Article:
Danon: U.N. Admires Israel, But Publicly Bashes It

Israeli Ambassador to the UN, Danny Danon, speaks during the special event commemorating the UN resolution that compared Zionism to Racism, held by the Permanent Mission of Israel to the UN together with the Yad Chaim Herzog Association and AJC, on November 11, 2015. On November 10th 1975, then Israel’s Ambassador to the UN, Chaim Herzog, delivered one of the most influential speeches in history denouncing the UN resolution that equated Zionism with Racism. Photo by Amir Levy/Flash90
Israeli Ambassador to the U.N., Danny Danon, speaks during the special event commemorating the U.N. resolution that compared Zionism to racism, held by the Permanent Mission of Israel to the U.N., Nov. 11. (Amir Levy/Flash90)

In an interview last week with The Jerusalem Post, two months after taking office as Israel’s ambassador to the U.N., Danny Danon discussed some of the burning issues in his new position.

Danon noted that there is “a public U.N. and a quiet U.N.”

“I have many meetings with ambassadors and officials and you see that privately, there is a lot of appreciation, I would even say admiration for Israel,” he explained.

However, he noted, the U.N. continues to exhibit a strong anti-Israel bias in public.

“There are many countries whose sole mission at the U.N. is to bash Israel,” he said. “We are fighting against hundreds of people who wake up in the morning and think,’ What can we do to bash Israel at the U.N.?’” Danon added.

He said that Israel was always at the center of discussions and that most reports coming out of the U.N. – regardless of the issue they relate to – contain a section about Israel.

Although he doesn’t believe the U.N.’s support of Israel will come “overnight,” Danon thinks it is important to look at the “moral quality” of those voting with Israel rather than the number of countries doing so.

Since the beginning of his term in the U.N., coinciding with the recent terror wave in Israel as Palestinian stabbing attacks and shootings reached a peak, Danon has been engaged in what he calls a “blame game” with his Palestinian counterpart, Riyad Mansour.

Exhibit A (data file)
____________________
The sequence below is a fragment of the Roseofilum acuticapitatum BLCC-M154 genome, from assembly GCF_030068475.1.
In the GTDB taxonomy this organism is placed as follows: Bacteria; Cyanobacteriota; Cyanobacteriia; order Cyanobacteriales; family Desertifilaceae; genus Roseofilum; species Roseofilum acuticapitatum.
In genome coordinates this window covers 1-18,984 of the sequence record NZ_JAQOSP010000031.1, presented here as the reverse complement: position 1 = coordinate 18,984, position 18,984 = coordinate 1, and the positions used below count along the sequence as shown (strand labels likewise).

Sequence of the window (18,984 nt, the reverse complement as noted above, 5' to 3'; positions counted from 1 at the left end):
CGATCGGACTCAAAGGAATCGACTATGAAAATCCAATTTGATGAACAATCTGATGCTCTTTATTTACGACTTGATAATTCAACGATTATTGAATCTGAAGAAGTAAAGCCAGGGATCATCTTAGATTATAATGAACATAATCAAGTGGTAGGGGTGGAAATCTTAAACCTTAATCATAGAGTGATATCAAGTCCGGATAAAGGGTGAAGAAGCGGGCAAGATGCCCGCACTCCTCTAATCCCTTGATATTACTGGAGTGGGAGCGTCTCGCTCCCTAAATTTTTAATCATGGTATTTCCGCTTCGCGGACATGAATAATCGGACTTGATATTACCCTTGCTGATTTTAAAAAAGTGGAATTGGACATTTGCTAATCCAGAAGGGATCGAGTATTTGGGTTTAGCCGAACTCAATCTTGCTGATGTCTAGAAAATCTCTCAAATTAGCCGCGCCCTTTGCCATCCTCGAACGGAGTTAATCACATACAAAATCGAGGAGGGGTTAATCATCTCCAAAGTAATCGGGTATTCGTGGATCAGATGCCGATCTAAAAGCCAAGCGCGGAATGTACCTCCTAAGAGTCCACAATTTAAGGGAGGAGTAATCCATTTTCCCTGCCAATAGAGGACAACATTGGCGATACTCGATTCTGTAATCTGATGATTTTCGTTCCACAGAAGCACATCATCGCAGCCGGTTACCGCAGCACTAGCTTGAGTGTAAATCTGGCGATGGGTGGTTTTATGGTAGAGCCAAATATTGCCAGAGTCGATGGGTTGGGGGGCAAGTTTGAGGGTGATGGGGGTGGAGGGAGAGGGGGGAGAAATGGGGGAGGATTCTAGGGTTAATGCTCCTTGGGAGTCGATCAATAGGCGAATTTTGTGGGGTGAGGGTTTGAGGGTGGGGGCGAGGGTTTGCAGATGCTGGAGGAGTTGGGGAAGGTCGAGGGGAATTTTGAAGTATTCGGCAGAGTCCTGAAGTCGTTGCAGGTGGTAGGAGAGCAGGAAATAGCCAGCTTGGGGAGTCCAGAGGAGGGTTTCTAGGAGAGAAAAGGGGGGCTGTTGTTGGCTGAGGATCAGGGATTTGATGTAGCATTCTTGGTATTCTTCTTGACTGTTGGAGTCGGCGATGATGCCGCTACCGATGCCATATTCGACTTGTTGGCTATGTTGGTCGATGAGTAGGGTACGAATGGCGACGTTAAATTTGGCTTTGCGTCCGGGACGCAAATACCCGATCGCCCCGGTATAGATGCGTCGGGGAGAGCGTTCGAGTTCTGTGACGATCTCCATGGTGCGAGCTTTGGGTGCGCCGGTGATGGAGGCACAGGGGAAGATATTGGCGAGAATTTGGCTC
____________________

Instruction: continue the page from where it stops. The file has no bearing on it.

“He blamed Israel and I blamed him for the incitement, and he blamed us for ‘harvesting’ the terrorists’ bodies, then I blamed him for blood libel,” he detailed. “The blaming game will continue, but at the same time we have to create and generate activity that will show other sides of Israel.”

This month, Danon is the chairman of the Western European and Others Group at the U.N., and plans to use this position to illustrate Israel’s engagement at the U.N.

As the conflict with the Palestinians has been the focus of discussion at the General Assembly and at the Security Council, which held several sessions on the issue in recent weeks, Danon called upon Israel’s allies and “those who want to get involved” to stop supporting Palestinians in these forums.

“The more easy victories they will have in the U.N., the harder it will be to promote the negotiations,” he said to The Jerusalem Post. “For example, they had a celebration about raising their flag here. So what? It’s not helping the lives of the Palestinians and I think it’s actually doing the opposite.”

In the interview, Danon also said that the recent decision by the EU to allow products made in Jewish communities in Yehudah and Shomron to be labeled,  signifying that they were not made in Israel, was “unacceptable.”

In conclusion, Danon says he believes that by the end of his term at the U.N., “the way Israel is perceived will be different.

“We will not convince our enemies. The enemies will ignore the reality and they will continue to be full of hatred,” he said. “But I think we need to convince many countries in the middle and move them from the position where they are now to being fair and looking at the facts. It is not easy but I think it is possible.”